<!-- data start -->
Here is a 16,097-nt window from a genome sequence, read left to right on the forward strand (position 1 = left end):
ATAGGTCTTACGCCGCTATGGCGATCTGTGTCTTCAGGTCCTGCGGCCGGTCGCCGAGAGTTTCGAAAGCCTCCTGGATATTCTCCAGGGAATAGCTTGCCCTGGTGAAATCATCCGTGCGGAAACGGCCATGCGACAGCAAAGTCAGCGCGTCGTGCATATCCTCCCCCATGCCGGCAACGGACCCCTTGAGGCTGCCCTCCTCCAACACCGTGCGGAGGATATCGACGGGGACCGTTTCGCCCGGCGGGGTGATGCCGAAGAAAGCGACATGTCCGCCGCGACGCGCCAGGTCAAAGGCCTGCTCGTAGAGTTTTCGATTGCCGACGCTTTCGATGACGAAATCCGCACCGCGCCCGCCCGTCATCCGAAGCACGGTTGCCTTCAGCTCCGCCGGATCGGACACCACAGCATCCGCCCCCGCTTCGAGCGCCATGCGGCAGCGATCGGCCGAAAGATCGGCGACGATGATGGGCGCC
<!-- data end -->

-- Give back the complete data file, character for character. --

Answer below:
Here is a 16,097-nt window from a genome sequence, read left to right on the forward strand (position 1 = left end):
ATAGGTCTTACGCCGCTATGGCGATCTGTGTCTTCAGGTCCTGCGGCCGGTCGCCGAGAGTTTCGAAAGCCTCCTGGATATTCTCCAGGGAATAGCTTGCCCTGGTGAAATCATCCGTGCGGAAACGGCCATGCGACAGCAAAGTCAGCGCGTCGTGCATATCCTCCCCCATGCCGGCAACGGACCCCTTGAGGCTGCCCTCCTCCAACACCGTGCGGAGGATATCGACGGGGACCGTTTCGCCCGGCGGGGTGATGCCGAAGAAAGCGACATGTCCGCCGCGACGCGCCAGGTCAAAGGCCTGCTCGTAGAGTTTTCGATTGCCGACGCTTTCGATGACGAAATCCGCACCGCGCCCGCCCGTCATCCGAAGCACGGTTGCCTTCAGCTCCGCCGGATCGGACACCACAGCATCCGCCCCCGCTTCGAGCGCCATGCGGCAGCGATCGGCCGAAAGATCGGCGACGATGATGGGCGCC